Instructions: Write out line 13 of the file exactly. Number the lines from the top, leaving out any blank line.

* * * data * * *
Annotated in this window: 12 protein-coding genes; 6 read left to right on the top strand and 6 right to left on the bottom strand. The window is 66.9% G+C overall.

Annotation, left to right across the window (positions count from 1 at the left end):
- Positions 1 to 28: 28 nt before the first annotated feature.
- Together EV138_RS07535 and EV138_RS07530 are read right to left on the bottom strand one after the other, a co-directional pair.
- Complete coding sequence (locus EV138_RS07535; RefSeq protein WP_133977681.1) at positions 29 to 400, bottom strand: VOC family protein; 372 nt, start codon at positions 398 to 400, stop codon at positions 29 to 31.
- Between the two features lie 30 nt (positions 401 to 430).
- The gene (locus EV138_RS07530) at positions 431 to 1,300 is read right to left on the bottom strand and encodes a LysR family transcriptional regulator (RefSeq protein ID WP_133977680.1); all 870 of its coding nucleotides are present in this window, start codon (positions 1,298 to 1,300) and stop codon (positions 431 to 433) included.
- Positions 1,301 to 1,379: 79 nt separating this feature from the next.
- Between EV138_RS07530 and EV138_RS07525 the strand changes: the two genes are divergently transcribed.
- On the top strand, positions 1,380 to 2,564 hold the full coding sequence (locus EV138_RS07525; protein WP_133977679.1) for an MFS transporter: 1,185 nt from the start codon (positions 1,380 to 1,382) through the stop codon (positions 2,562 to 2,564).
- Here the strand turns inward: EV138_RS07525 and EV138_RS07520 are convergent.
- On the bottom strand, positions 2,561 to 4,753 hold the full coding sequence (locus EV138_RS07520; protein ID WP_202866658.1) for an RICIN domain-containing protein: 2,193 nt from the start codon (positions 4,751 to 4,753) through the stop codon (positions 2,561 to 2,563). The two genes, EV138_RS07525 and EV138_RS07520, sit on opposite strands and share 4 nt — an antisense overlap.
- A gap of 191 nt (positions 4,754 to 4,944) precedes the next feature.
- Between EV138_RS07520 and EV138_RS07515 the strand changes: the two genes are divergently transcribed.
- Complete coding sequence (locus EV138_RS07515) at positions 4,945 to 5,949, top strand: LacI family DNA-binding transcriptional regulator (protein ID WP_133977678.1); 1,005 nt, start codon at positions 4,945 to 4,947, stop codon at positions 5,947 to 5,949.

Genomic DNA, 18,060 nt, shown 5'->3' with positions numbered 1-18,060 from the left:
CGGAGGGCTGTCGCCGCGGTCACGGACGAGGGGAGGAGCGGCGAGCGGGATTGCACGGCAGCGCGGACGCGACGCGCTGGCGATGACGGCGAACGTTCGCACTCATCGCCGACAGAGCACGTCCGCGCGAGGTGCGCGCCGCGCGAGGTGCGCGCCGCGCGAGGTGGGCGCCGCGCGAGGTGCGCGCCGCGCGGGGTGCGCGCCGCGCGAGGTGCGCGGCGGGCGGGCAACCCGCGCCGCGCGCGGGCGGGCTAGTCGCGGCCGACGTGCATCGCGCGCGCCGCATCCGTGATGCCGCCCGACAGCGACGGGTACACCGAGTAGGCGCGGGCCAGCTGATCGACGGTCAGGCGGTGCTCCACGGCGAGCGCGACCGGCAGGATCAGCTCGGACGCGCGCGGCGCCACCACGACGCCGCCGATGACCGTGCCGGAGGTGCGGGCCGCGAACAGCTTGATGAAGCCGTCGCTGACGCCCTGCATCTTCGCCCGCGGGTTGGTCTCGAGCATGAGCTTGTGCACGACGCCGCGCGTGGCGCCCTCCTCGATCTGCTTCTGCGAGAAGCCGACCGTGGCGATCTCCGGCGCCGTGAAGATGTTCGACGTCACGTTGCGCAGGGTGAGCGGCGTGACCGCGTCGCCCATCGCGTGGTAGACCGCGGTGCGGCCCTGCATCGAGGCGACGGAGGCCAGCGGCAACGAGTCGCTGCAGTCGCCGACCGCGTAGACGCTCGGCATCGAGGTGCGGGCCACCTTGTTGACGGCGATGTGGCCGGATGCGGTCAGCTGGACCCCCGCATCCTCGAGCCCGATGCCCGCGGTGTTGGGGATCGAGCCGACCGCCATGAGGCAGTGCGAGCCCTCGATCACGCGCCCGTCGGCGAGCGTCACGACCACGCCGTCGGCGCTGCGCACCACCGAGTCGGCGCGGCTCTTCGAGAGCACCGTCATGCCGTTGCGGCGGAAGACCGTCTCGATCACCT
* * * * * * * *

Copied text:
- A gap of 191 nt (positions 4,754 to 4,944) precedes the next feature.